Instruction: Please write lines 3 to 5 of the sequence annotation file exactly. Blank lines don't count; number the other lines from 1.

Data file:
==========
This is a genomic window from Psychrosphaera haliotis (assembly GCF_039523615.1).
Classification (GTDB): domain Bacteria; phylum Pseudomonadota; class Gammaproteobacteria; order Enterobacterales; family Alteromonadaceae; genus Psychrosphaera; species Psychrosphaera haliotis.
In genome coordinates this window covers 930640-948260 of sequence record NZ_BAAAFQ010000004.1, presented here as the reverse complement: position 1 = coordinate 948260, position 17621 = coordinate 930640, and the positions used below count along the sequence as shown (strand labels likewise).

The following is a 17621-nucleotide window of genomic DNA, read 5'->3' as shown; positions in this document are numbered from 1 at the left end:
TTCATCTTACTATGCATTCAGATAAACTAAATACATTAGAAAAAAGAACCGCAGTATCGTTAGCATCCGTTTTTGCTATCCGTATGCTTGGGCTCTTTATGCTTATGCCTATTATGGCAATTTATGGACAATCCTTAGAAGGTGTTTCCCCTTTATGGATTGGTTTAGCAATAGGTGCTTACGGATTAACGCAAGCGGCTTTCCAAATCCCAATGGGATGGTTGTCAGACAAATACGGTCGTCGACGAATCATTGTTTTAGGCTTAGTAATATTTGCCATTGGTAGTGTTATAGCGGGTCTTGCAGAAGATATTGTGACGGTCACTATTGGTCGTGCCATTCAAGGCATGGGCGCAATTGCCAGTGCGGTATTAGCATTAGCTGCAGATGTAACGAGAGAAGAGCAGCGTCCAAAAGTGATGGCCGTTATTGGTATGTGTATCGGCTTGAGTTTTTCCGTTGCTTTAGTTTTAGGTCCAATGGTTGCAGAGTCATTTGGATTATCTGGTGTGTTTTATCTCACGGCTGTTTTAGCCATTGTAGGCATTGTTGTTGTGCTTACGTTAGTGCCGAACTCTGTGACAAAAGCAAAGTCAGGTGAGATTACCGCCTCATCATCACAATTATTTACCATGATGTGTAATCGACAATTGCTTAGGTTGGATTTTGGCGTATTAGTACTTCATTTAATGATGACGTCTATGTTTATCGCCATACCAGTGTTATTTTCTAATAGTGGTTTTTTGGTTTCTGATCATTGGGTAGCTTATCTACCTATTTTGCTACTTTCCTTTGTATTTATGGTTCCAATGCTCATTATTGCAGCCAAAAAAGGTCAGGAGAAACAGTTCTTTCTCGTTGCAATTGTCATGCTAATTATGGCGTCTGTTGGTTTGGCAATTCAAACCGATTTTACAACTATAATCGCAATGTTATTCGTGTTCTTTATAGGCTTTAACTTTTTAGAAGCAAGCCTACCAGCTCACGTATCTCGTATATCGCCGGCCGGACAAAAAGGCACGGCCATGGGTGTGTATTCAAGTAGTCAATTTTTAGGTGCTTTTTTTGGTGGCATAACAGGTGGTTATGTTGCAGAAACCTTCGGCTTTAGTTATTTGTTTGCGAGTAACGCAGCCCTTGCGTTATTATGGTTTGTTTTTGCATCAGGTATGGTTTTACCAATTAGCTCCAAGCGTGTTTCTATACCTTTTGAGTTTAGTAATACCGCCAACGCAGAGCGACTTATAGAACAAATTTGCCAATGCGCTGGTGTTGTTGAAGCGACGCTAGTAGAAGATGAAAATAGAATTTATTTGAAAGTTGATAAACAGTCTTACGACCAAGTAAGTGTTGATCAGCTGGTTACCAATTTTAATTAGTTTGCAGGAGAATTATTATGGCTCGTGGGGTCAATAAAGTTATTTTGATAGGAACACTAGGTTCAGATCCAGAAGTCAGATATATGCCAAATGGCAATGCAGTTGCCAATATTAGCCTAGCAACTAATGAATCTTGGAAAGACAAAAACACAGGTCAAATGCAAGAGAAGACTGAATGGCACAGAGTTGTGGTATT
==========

In genome coordinates this window covers 930640-948260 of sequence record NZ_BAAAFQ010000004.1, presented here as the reverse complement: position 1 = coordinate 948260, position 17621 = coordinate 930640, and the positions used below count along the sequence as shown (strand labels likewise).

The following is a 17621-nucleotide window of genomic DNA, read 5'->3' as shown; positions in this document are numbered from 1 at the left end:
TTCATCTTACTATGCATTCAGATAAACTAAATACATTAGAAAAAAGAACCGCAGTATCGTTAGCATCCGTTTTTGCTATCCGTATGCTTGGGCTCTTTATGCTTATGCCTATTATGGCAATTTATGGACAATCCTTAGAAGGTGTTTCCCCTTTATGGATTGGTTTAGCAATAGGTGCTTACGGATTAACGCAAGCGGCTTTCCAAATCCCAATGGGATGGTTGTCAGACAAATACGGTCGTCGACGAATCATTGTTTTAGGCTTAGTAATATTTGCCATTGGTAGTGTTATAGCGGGTCTTGCAGAAGATATTGTGACGGTCACTATTGGTCGTGCCATTCAAGGCATGGGCGCAATTGCCAGTGCGGTATTAGCATTAGCTGCAGATGTAACGAGAGAAGAGCAGCGTCCAAAAGTGATGGCCGTTATTGGTATGTGTATCGGCTTGAGTTTTTCCGTTGCTTTAGTTTTAGGTCCAATGGTTGCAGAGTCATTTGGATTATCTGGTGTGTTTTATCTCACGGCTGTTTTAGCCATTGTAGGCATTGTTGTTGTGCTTACGTTAGTGCCGAACTCTGTGACAAAAGCAAAGTCAGGTGAGATTACCGCCTCATCATCACAATTATTTACCATGATGTGTAATCGACAATTGCTTAGGTTGGATTTTGGCGTATTAGTACTTCATTTAATGATGACGTCTATGTTTATCGCCATACCAGTGTTATTTTCTAATAGTGGTTTTTTGGTTTCTGATCATTGGGTAGCTTATCTACCTATTTTGCTACTTTCCTTTGTATTTATGGTTCCAATGCTCATTATTGCAGCCAAAAAAGGTCAGGAGAAACAGTTCTTTCTCGTTGCAATTGTCATGCTAATTATGGCGTCTGTTGGTTTGGCAATTCAAACCGATTTTACAACTATAATCGCAATGTTATTCGTGTTCTTTATAGGCTTTAACTTTTTAGAAGCAAGCCTACCAGCTCACGTATCTCGTATATCGCCGGCCGGACAAAAAGGCACGGCCATGGGTGTGTATTCAAGTAGTCAATTTTTAGGTGCTTTTTTTGGTGGCATAACAGGTGGTTATGTTGCAGAAACCTTCGGCTTTAGTTATTTGTTTGCGAGTAACGCAGCCCTTGCGTTATTATGGTTTGTTTTTGCATCAGGTATGGTTTTACCAATTAGCTCCAAGCGTGTTTCTATACCTTTTGAGTTTAGTAATACCGCCAACGCAGAGCGACTTATAGAACAAATTTGCCAATGCGCTGGTGTTGTTGAAGCGACGCTAGTAGAAGATGAAAATAGAATTTATTTGAAAGTTGATAAACAGTCTTACGACCAAGTAAGTGTTGATCAGCTGGTTACCAATTTTAATTAGTTTGCAGGAGAATTATTATGGCTCGTGGGGTCAATAAAGTTATTTTGATAGGAACACTAGGTTCAGATCCAGAAGTCAGATATATGCCAAATGGCAATGCAGTTGCCAATATTAGCCTAGCAACTAATGAATCTTGGAAAGACAAAAACACAGGTCAAATGCAAGAGAAGACTGAATGGCACAGAGTTGTGGTATT